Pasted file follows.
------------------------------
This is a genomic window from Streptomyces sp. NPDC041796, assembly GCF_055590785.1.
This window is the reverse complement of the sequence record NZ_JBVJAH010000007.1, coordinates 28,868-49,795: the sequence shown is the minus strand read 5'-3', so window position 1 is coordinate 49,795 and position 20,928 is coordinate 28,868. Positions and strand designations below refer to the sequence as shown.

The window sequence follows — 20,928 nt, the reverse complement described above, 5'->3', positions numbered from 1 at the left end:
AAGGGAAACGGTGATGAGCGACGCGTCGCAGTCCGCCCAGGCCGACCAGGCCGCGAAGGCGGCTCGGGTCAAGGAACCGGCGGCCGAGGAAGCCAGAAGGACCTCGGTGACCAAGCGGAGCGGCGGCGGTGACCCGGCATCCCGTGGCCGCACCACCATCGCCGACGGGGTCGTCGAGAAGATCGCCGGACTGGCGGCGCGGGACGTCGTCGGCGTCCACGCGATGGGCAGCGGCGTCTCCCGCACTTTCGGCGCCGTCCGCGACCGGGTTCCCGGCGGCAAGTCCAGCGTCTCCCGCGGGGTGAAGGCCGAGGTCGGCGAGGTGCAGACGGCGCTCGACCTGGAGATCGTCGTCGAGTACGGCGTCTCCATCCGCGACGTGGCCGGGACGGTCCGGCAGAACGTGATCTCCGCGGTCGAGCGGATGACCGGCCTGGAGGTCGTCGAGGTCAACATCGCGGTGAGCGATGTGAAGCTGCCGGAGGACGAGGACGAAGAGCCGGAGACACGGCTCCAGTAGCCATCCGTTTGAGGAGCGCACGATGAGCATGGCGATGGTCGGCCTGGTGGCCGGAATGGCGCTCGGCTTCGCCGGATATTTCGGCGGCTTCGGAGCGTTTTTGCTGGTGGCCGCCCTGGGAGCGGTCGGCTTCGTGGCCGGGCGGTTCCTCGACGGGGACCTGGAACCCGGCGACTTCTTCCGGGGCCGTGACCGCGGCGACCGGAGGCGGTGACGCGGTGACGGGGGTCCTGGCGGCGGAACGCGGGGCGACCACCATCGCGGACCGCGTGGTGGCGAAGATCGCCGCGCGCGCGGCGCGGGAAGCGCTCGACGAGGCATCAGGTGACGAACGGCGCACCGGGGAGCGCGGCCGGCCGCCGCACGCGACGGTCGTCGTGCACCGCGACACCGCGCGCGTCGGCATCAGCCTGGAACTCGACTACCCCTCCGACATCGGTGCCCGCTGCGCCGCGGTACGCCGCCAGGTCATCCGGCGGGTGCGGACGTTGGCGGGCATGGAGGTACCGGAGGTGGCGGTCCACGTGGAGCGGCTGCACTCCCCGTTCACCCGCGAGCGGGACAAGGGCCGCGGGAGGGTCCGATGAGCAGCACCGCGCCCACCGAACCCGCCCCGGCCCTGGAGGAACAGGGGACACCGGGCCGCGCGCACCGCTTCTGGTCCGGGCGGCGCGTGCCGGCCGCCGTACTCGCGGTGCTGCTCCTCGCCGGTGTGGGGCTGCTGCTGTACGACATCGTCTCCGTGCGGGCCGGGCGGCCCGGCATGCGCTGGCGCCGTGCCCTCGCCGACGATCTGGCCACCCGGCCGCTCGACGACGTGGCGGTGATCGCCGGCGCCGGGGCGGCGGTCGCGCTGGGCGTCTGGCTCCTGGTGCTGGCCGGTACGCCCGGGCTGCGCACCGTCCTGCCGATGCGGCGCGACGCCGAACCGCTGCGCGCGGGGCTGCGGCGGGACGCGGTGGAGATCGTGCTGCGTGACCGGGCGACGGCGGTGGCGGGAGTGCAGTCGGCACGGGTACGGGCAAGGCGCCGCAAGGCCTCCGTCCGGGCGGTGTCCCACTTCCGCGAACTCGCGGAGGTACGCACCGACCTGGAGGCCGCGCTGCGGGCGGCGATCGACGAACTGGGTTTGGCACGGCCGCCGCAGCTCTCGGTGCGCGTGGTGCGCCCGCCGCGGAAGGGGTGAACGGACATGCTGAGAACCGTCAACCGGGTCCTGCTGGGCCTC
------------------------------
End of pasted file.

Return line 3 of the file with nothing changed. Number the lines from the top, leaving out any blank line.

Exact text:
The window sequence follows — 20,928 nt, the reverse complement described above, 5'->3', positions numbered from 1 at the left end: